Critics of the dairy compacts charge that they are a price-fixing scheme and eliminate all pretense of market forces in the industry. Some claim it would favor farms in the compact and encourage overproduction, thereby reducing milk prices for all producers. The International Dairy Foods Association has stated the continuation of the compacts would cost consumers and taxpayers (who support Women, Infant, and Children [WIC] programs) from $571 million to $1.64 billion.
The biggest problem to dairy reform is that the legislators themselves often don't understand the complexities of the industry. The U.S. senators from the upper Midwest oppose continuing the NIDC or creating new compacts, claiming that Wisconsin dairy farmers would lose $64 million in sales a year. Even a senator from Massachusetts, a beneficiary of the NIDC, opposes its continuation. The compact has resulted in higher prices to consumers to the tune of $74,000 per dairy farmer, yet on average the farmer in Massachusetts received only $3,000. The charge is that most of the money goes to large farms in Vermont to protect them from competition. The smaller farmer is being bought out by the larger ones; they are going out of business even faster—by 25 percent—than before the so-called protections.
According to figures by Information Resources Inc., as reported by Dairy Field, total milk sales in traditional venues (supermarkets, drug stores, and discounters) totaled $10.9 billion for the 12 months from September 2001 to September 2002. Revenues from refrigerated skim milk led with sales nearing $6.8 billion. Although often aligned for its high fat content, whole milk still managed to generate $3.2 billion in sales. However, both skim and whole milk product sales reflected a year-on-year decline, with skim falling a fraction (0.2 percent) and whole falling 1.8 percent.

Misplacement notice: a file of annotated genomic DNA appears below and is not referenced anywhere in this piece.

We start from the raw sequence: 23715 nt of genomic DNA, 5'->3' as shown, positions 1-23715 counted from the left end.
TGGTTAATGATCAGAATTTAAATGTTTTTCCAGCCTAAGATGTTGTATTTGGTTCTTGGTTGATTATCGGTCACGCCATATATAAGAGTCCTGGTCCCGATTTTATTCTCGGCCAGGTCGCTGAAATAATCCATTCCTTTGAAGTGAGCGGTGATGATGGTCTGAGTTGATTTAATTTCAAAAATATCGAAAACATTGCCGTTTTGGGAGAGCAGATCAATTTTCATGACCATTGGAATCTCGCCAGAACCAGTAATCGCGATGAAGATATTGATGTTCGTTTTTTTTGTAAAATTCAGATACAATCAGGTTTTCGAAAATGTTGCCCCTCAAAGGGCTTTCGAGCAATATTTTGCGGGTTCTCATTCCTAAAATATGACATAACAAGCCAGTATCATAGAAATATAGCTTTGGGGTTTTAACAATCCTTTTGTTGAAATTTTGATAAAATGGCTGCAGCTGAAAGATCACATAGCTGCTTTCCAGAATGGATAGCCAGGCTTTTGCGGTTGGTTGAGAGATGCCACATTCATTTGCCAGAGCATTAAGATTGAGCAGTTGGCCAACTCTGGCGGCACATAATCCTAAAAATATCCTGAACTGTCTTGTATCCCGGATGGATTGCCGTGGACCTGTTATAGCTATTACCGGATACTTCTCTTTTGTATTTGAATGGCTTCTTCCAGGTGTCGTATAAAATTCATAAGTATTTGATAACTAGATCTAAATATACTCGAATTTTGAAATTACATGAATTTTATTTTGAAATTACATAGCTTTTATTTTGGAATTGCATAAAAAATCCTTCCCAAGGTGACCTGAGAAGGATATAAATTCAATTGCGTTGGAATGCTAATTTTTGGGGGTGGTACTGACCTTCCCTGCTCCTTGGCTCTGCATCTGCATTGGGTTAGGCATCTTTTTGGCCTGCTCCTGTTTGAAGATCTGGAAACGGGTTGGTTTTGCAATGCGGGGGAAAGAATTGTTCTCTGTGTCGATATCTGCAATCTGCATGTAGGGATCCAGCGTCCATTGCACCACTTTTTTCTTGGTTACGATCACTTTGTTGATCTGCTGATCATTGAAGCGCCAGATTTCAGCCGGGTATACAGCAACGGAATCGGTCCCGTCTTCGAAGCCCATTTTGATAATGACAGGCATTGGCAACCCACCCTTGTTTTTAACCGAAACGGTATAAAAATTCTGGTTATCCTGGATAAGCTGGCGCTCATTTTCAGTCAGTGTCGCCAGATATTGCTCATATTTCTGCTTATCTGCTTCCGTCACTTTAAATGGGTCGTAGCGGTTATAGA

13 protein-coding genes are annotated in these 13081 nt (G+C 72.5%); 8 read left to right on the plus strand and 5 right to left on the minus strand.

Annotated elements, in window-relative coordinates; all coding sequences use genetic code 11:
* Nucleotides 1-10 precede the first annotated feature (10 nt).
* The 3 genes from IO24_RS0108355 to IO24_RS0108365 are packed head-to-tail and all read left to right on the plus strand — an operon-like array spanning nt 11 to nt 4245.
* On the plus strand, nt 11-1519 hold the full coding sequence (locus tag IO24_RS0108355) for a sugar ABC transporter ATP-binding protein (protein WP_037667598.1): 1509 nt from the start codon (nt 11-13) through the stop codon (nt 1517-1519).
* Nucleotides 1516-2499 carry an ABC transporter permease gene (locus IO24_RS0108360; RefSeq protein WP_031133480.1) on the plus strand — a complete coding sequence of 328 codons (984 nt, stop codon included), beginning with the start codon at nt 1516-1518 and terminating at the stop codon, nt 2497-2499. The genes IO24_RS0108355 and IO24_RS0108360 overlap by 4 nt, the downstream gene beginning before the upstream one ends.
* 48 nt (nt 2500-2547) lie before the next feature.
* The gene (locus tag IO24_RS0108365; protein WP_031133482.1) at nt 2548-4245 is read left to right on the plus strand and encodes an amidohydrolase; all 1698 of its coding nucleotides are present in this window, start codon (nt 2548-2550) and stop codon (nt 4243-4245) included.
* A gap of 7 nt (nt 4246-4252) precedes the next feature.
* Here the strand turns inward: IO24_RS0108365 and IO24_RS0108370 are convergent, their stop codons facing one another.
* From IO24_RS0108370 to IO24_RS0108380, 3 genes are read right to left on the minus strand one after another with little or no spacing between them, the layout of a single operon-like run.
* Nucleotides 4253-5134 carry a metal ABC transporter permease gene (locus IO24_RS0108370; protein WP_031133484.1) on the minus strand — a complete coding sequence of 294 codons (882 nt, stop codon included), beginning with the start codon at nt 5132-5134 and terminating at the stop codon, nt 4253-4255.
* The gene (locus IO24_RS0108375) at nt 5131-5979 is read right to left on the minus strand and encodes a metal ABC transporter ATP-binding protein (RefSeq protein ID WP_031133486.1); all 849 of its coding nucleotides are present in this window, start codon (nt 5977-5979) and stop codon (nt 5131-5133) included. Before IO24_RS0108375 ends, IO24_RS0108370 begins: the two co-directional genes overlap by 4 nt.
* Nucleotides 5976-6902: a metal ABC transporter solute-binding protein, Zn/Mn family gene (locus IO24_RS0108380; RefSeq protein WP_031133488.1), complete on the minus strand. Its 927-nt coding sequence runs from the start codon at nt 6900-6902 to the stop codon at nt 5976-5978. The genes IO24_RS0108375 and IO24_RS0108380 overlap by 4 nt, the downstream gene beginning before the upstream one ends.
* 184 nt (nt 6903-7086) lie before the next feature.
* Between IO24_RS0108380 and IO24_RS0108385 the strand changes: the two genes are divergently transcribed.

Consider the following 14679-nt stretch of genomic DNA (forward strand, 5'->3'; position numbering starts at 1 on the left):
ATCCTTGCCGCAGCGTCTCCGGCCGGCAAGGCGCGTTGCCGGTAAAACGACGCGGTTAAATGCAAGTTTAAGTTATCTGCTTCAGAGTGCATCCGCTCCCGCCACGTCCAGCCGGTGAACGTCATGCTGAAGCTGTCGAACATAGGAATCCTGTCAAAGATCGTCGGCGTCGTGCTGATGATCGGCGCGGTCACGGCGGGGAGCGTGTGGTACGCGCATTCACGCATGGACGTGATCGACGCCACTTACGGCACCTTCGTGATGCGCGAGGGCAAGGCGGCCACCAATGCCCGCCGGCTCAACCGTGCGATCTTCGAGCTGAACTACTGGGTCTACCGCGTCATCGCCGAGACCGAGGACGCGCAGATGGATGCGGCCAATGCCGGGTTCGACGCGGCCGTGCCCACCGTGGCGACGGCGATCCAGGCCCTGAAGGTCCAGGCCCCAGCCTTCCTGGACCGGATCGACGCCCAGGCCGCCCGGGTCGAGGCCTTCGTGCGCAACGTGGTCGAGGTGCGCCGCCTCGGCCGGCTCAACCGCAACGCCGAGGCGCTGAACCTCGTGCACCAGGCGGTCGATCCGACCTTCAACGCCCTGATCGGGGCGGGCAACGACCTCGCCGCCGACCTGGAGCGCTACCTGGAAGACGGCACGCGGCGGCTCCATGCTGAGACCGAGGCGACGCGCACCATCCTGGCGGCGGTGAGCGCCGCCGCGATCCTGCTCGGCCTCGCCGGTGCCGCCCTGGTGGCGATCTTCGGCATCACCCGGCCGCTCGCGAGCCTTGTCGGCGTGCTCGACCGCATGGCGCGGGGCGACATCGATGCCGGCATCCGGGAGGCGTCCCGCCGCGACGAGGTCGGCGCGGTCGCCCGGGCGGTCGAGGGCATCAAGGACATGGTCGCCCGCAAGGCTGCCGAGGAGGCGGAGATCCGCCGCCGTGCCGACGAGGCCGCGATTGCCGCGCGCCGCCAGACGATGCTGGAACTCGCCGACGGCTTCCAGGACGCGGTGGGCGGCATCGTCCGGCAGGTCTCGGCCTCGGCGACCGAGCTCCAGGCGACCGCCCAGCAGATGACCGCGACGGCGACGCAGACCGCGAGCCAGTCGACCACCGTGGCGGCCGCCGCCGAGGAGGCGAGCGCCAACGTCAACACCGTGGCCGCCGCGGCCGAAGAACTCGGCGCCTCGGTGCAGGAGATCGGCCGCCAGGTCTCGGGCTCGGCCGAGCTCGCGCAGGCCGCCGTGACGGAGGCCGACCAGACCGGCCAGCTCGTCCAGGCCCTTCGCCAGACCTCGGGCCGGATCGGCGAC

During the early 2000s, flavored milks became the talk of the industry. For the 12 months ending September 2002, sales of flavored milks (including eggnog and buttermilk) totaled $752 million, a 5.5 percent increase from the same period of the previous year. Chocolate remains the leading flavored milk, but the variety in offerings and package sizes has increased. Other new flavors that are challenging the well-established chocolate milks for shelf space include strawberry, banana, and coffee-infused milks.
The increasing popularity of flavored milks is the industry's answer to two of its weak marketing sectors: teenagers and out-of-the-house consumption. Teenagers consumed an average of 22 gallons of milk in 2001, a 3-percent gain from 2000 and the first such increase in six years. Yet milk'sinfiltration into the teen market still pales in comparison to soft drinks (an average teenager consumes 868 cans of soft drinks annually), which provides both a strong challenge and an untapped market for the milk industry.
New approaches to container packaging have also added new energy to the industry. Consumer demand for convenience is driving the market, and milk product manufacturers have responded with a widening range of single-serve offerings. Flavored and unflavored milk, cottage cheese, dairy-based dips, sour cream, cream cheese, and cheese snacks have all become available in single-serve packaging.